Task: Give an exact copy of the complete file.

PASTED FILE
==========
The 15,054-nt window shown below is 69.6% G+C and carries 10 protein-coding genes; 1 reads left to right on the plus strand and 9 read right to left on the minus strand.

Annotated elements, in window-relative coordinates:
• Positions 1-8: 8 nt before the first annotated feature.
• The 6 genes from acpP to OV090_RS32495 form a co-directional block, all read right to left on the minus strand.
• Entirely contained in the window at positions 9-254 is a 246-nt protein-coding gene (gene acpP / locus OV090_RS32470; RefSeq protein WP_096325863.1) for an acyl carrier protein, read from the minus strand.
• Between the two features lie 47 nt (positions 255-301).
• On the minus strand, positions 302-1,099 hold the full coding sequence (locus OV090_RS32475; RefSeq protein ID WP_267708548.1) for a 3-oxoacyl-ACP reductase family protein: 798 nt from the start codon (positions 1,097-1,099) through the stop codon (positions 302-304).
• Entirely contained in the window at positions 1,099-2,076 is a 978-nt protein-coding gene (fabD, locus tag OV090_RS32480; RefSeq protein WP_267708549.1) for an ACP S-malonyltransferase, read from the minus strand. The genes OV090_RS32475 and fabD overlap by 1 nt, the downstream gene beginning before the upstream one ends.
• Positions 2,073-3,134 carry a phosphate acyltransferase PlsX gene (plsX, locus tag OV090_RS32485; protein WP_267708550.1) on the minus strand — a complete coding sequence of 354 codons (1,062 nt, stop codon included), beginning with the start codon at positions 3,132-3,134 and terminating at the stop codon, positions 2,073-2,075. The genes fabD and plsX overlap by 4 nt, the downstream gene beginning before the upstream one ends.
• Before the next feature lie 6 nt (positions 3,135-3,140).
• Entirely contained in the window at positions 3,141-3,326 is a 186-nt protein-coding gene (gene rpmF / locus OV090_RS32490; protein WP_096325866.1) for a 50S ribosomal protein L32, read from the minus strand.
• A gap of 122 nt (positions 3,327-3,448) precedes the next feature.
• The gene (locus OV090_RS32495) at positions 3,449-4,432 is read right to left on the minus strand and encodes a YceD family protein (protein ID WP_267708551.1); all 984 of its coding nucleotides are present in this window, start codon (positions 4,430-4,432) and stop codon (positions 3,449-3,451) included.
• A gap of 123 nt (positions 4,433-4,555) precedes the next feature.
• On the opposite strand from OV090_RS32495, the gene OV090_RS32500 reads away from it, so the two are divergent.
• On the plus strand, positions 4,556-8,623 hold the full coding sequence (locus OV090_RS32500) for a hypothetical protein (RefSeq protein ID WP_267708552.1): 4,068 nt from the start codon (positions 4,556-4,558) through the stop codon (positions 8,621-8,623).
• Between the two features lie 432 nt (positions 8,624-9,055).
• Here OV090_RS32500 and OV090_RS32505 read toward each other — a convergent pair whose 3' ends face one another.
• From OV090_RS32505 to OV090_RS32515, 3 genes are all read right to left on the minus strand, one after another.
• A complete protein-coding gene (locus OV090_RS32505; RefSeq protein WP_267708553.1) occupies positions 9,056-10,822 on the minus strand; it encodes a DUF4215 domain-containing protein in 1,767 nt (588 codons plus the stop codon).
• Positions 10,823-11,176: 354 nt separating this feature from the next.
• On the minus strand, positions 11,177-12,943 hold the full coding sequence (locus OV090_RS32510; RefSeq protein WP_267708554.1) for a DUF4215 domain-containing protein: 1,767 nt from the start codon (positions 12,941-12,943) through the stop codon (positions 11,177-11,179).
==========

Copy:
The 15,054-nt window shown below is 69.6% G+C and carries 10 protein-coding genes; 1 reads left to right on the plus strand and 9 read right to left on the minus strand.

Annotated elements, in window-relative coordinates:
• Positions 1-8: 8 nt before the first annotated feature.
• The 6 genes from acpP to OV090_RS32495 form a co-directional block, all read right to left on the minus strand.
• Entirely contained in the window at positions 9-254 is a 246-nt protein-coding gene (gene acpP / locus OV090_RS32470; RefSeq protein WP_096325863.1) for an acyl carrier protein, read from the minus strand.
• Between the two features lie 47 nt (positions 255-301).
• On the minus strand, positions 302-1,099 hold the full coding sequence (locus OV090_RS32475; RefSeq protein ID WP_267708548.1) for a 3-oxoacyl-ACP reductase family protein: 798 nt from the start codon (positions 1,097-1,099) through the stop codon (positions 302-304).
• Entirely contained in the window at positions 1,099-2,076 is a 978-nt protein-coding gene (fabD, locus tag OV090_RS32480; RefSeq protein WP_267708549.1) for an ACP S-malonyltransferase, read from the minus strand. The genes OV090_RS32475 and fabD overlap by 1 nt, the downstream gene beginning before the upstream one ends.
• Positions 2,073-3,134 carry a phosphate acyltransferase PlsX gene (plsX, locus tag OV090_RS32485; protein WP_267708550.1) on the minus strand — a complete coding sequence of 354 codons (1,062 nt, stop codon included), beginning with the start codon at positions 3,132-3,134 and terminating at the stop codon, positions 2,073-2,075. The genes fabD and plsX overlap by 4 nt, the downstream gene beginning before the upstream one ends.
• Before the next feature lie 6 nt (positions 3,135-3,140).
• Entirely contained in the window at positions 3,141-3,326 is a 186-nt protein-coding gene (gene rpmF / locus OV090_RS32490; protein WP_096325866.1) for a 50S ribosomal protein L32, read from the minus strand.
• A gap of 122 nt (positions 3,327-3,448) precedes the next feature.
• The gene (locus OV090_RS32495) at positions 3,449-4,432 is read right to left on the minus strand and encodes a YceD family protein (protein ID WP_267708551.1); all 984 of its coding nucleotides are present in this window, start codon (positions 4,430-4,432) and stop codon (positions 3,449-3,451) included.
• A gap of 123 nt (positions 4,433-4,555) precedes the next feature.
• On the opposite strand from OV090_RS32495, the gene OV090_RS32500 reads away from it, so the two are divergent.
• On the plus strand, positions 4,556-8,623 hold the full coding sequence (locus OV090_RS32500) for a hypothetical protein (RefSeq protein ID WP_267708552.1): 4,068 nt from the start codon (positions 4,556-4,558) through the stop codon (positions 8,621-8,623).
• Between the two features lie 432 nt (positions 8,624-9,055).
• Here OV090_RS32500 and OV090_RS32505 read toward each other — a convergent pair whose 3' ends face one another.
• From OV090_RS32505 to OV090_RS32515, 3 genes are all read right to left on the minus strand, one after another.
• A complete protein-coding gene (locus OV090_RS32505; RefSeq protein WP_267708553.1) occupies positions 9,056-10,822 on the minus strand; it encodes a DUF4215 domain-containing protein in 1,767 nt (588 codons plus the stop codon).
• Positions 10,823-11,176: 354 nt separating this feature from the next.
• On the minus strand, positions 11,177-12,943 hold the full coding sequence (locus OV090_RS32510; RefSeq protein WP_267708554.1) for a DUF4215 domain-containing protein: 1,767 nt from the start codon (positions 12,941-12,943) through the stop codon (positions 11,177-11,179).